Make new joinee member of your team

A new member joining your team Yes,it could take time for the team to warm up to him/her but dont let this be a reason to make them feel left out.Its important to get acquainted with the person and make them feel welcome and comfortable.Remember,you were also a newcomer at some point.Think about what all your team members did then to welcome you.Here are some points to heed.

Be helpful and friendly:

She/he is brand new so try and be as helpful as you can.And this is not only regarding work,but also things like showing them around the office,telling them about the way the team works,keeping them in the loop about meeting schedules,timings of the cafeteria,etc.Help them with the smaller issues so that they can comfortably settle into their new role.

Try not to compare:

If the new team member is replacing someone,especially one who was close to you,do not compare them.Remember,she/he is new and will take time to learn things.And if they dont meet your expectations,you are bound to start resenting them.Avoid that.

Do not feel threatened:

Just because the person is new,she/he isnt naturally a threat to your position,even if they are more educationally qualified.Also,she/he going over the call of duty should not be interpreted as trying to get into the bosses good books.Being new,they will obviously go the extra mile to make a good first impression.Instead of de-motivating or reprimanding them,help and train them to do things the right way.

Give them a fair chance:

Do not rush to conclusions about their ineffectiveness at the very first mistake.She/he is getting used to you and the team and vice verse.Yes,there will be habits that need getting used to but learn to be tolerant.More importantly,look for the positives in the new person and use them to help her/him fit into the team.

Communication determines how far you will go in your career and relationships

How you get your point across determines how far you will go in your career and relationships. Here are some tips to improve your communication skills.


One of the most common reasons for an exasperated conversation is the perceptual threat.More commonly explained as hearing what you want to hear.While most of us tend to tune out things we dont want to hear,we interpret things in a manner convenient and palatable to us.Often,constructive and well meaning criticism is lost in the process.The key is to keep your mind open towards the information and as far as possible,process it with the same intention as it is intended.


Trying to understand subtexts in a conversation is key to its effectiveness.Its not enough to process words.More is communicated through body language,speed and tonality of the voice,etc.Some of the most important parts of any conversation are not openly articulated.Sieving non-verbal signals and subtexts then becomes important.Arguing partners react to each others spoken word without correlating it to other signals that are communicated.Watch out for hand gestures,facial expressions,volume etc.and be observant of all the signals your partner is sending your way before reacting.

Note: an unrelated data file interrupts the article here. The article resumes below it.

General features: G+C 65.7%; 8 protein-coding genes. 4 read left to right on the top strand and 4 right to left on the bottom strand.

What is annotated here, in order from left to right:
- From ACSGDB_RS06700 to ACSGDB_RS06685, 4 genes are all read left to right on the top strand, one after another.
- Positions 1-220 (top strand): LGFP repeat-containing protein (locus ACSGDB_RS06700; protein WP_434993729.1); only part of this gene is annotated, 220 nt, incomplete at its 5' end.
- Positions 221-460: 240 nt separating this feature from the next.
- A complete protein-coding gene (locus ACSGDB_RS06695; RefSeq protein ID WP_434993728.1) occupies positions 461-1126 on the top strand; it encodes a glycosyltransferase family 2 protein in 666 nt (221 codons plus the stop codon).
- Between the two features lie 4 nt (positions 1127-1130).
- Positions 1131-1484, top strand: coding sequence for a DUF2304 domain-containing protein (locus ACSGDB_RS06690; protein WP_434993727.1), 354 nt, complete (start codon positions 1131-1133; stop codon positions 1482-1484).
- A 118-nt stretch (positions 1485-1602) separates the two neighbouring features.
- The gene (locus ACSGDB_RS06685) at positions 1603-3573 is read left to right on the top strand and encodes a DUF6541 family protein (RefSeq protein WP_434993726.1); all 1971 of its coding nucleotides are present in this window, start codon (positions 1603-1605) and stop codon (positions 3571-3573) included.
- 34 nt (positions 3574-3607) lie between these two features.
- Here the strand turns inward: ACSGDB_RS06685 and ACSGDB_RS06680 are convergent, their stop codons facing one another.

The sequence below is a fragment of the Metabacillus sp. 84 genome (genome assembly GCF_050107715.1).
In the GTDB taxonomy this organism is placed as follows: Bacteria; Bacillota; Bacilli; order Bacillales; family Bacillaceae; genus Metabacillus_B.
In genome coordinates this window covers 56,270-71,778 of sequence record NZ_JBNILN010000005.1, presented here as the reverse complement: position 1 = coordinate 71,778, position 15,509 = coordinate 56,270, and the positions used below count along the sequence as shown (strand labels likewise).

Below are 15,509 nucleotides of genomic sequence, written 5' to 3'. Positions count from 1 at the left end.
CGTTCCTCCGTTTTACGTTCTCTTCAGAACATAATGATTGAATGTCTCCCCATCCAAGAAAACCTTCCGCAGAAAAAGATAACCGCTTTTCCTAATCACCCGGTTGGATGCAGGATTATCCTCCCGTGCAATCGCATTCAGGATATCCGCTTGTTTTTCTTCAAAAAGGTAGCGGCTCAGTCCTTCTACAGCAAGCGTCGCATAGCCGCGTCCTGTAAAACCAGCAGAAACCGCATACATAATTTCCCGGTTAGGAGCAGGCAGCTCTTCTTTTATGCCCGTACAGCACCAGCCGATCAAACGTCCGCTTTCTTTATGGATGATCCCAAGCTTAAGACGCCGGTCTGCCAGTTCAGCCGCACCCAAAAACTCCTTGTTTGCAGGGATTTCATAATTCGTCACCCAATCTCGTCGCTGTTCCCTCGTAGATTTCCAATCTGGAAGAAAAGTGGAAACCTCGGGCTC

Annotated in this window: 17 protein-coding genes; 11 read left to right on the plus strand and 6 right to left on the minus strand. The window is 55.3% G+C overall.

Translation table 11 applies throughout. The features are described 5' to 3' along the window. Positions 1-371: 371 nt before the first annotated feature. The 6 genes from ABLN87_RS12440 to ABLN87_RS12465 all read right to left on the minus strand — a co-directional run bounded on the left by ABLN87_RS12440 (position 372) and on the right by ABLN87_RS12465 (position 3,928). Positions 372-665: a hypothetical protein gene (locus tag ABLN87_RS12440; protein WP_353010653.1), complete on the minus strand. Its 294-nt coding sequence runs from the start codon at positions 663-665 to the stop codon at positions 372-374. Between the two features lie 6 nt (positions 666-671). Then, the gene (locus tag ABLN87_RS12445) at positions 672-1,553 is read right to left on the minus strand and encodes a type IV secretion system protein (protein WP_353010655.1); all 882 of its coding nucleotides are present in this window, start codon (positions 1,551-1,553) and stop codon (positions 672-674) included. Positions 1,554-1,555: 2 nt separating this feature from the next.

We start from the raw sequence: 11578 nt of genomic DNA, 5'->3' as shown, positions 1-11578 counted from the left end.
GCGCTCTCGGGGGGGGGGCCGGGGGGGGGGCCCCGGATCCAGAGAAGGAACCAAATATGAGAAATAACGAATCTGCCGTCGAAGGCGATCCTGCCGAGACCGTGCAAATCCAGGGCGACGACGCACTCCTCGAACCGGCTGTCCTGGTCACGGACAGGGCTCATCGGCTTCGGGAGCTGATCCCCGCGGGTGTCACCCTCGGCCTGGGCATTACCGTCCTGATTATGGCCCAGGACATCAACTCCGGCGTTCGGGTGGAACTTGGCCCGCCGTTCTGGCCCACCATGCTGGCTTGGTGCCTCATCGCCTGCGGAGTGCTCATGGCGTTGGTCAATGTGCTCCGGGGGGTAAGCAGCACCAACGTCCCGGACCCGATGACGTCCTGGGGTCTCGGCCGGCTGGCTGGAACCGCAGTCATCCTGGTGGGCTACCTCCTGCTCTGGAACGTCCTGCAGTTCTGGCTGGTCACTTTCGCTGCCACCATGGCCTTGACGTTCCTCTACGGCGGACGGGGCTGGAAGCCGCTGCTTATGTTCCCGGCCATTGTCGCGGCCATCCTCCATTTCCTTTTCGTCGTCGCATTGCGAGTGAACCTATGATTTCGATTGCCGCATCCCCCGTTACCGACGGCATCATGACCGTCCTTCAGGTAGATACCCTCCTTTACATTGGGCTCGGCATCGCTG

Everything that is said carries a substantial emotional weight.Before engaging someone in a conversation,look out for their reaction to  see if they want to be communicating with you at the moment. Many times,because we have something to say,we assume the other person would be willing to listen.Yeah,yeah or Okay or monosyllabic answers are usually a good indicators of distraction and disinterest.One needs to be watchful of the emotional quotient of what is being said.If someone says,I am feeling fine in a low pitched voice,or Nothing is wrong in a stern,flat,low-toned voice,it usually indicates a contradicting message.


Everyone has a point of view,and it may not always be aligned to yours.But for an effective communication,it is essential to respect the person you are interacting with.If you dont,it shows through immediately,no matter how subtle your attempts are.Acknowledge the persons background,expertise and capabilities.Even if its a colleague you dislike,respect them for where they are.


Looking at the speaker in the eye is a reassuring way of letting the person know you are there and listening.You dont have to stare like you are dazed,but just maintain a long enough gaze and a reaffirming nod to let them know that you arent zoning out.


Another common mistake we often make is not being able to say exactly what we mean and then suffering the consequences.What sounds right in our mind may not be put across with the right set of words.So it is important to think about what you are going to say and how it might sound to someone else.Very often sarcasm or a harmless joke ends up being misinterpreted since the person listening isnt in the same mental space as you.Be aware of your audiences mood.


To get the right answers,ask the right questions.Being a better communicator requires you to know the right questions to ask to be able to forward the conversation in the right direction.Its also essential to delicately frame probing questions since people are usually defensive about revealing certain information.Take care especially while dealing with someone with whom you share a formal relationship like a colleague or extended family etc.